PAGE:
Having some fun with the RGB color model

2017-04-30 2 min read
    Color fun

    The best way to learn a new technology is to play with it so to learn React I started a simple project I termed “color-fun" (GitHub). The general idea is to let you specify a starting color along with a step size for each of the digital primary colors and see the color progression. By messing around with various combinations one can get a pretty good sense of the way the RGB color scheme works. To make it a bit less boring there’s also a “random” option to generate a new value combination and a new color row.

    While simple it was my first real attempt at a React project and - apologies for the pun - color me impressed. It was straightforward to get started and felt intuitive and direct. Oftentimes when learning a new framework it feels as if you’re learning a brand new way to do things without a good understand of the behind-the-scenes magic. With React there’s a fair amount of magic but it’s intuitive and doesn’t prevent you from getting up and running. I’m positive my code could be cleaner, less repetitive, and organized better but it logically makes sense and if someone were to suggest a different way of organizing it I’m sure I’d understand it immediately.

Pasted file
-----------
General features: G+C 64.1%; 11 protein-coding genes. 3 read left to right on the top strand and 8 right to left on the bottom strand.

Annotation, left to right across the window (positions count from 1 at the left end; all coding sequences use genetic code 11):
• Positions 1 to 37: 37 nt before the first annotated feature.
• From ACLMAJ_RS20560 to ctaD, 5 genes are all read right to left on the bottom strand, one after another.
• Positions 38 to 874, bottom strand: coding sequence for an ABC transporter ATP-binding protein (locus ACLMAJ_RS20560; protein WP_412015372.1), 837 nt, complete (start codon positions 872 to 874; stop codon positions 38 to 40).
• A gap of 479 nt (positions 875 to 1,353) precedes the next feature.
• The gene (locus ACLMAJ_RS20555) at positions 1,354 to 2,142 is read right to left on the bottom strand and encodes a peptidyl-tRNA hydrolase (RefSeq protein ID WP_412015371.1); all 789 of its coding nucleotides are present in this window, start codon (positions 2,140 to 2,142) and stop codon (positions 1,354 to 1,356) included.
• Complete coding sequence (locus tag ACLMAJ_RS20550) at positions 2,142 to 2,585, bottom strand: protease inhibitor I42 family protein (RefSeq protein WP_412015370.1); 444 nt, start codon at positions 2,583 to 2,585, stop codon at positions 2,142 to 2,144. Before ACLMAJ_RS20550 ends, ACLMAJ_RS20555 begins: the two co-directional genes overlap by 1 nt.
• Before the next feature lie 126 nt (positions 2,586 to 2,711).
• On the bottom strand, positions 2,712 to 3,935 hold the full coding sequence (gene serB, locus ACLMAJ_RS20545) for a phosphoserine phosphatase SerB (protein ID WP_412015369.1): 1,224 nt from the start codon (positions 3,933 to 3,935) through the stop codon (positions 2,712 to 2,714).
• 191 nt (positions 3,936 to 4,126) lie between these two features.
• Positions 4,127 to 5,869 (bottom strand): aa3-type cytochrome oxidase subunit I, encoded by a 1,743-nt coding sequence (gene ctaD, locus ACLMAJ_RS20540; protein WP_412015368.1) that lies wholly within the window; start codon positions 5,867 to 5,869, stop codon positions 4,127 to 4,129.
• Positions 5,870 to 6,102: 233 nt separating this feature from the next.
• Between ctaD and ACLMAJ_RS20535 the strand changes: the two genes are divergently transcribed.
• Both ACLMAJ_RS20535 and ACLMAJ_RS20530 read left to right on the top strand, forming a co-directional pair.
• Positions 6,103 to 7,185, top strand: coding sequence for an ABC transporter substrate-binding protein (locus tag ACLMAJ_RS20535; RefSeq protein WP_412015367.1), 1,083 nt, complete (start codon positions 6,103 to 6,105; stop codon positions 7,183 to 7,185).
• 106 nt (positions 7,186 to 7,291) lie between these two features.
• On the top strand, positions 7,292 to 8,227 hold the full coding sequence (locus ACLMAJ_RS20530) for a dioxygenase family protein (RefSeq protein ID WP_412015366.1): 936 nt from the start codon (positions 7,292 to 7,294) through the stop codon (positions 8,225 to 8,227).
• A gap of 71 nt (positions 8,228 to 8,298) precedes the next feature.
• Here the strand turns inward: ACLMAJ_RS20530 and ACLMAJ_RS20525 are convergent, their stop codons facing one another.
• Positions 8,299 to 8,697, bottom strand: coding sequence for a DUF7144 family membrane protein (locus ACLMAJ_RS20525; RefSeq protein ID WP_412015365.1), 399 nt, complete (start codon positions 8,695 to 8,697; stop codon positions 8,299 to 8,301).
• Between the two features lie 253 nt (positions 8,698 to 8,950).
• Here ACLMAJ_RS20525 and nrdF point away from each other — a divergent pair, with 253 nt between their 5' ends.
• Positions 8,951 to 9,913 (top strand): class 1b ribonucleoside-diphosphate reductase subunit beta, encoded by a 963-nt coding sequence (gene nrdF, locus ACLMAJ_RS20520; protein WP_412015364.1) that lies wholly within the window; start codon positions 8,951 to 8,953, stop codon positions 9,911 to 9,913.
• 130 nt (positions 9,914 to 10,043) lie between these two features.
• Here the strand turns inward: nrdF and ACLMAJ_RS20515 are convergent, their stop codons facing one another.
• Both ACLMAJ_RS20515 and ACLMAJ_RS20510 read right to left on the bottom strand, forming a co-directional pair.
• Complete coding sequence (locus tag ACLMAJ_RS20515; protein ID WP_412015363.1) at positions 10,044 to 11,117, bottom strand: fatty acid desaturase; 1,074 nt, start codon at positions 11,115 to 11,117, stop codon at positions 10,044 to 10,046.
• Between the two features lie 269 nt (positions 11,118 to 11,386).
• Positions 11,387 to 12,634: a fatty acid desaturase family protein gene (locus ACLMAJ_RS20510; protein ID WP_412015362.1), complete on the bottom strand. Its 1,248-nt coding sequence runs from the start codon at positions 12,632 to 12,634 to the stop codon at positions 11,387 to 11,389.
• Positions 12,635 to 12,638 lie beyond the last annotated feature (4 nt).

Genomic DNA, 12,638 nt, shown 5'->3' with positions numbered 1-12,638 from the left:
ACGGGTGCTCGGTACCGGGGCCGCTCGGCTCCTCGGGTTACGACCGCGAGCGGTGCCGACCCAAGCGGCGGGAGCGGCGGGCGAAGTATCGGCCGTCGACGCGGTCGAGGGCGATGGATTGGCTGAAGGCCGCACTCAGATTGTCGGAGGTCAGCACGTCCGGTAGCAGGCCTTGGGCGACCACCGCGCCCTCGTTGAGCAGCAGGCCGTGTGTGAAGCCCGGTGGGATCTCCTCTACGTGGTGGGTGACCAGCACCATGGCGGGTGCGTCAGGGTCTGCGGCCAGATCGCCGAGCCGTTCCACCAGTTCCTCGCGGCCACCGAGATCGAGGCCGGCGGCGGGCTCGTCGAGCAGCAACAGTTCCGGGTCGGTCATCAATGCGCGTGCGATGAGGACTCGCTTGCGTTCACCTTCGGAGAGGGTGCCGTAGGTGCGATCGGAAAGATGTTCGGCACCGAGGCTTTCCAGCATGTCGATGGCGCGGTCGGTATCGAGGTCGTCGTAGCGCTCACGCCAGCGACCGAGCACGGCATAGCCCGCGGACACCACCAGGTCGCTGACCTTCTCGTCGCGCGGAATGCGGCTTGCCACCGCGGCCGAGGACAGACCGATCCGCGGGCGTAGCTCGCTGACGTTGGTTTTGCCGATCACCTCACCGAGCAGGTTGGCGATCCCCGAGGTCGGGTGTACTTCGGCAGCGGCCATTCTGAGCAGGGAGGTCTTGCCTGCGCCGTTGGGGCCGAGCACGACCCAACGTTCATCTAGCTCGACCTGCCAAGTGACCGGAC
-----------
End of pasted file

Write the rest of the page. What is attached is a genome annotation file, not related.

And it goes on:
The biggest challenge was figuring out the modern JavaScript toolchain. I come from a world where one could do front end development by linking to a jQuery CDN but we’re far removed from those days. Now there’s webpack and browserify as well as a whole slew of highly-recommended libraries all available via npm. It’s great seeing this growth and evolution but it still doesn’t feel as simple as it ought to be. The biggest benefit of learning to code JavaScript is the ability to run it directly in the browser and while helpful, these tools do keep pushing us further away. I’ve had to deal with some complex build systems - ranging from make to maven to gradle - and I can imagine how challenging they can be to a new developer. The quicker one can get to actually writing the code the better and reducing friction in the toolchain is necessary to get more people into coding. Alongside the great new frameworks there needs to be a well fleshed out build system.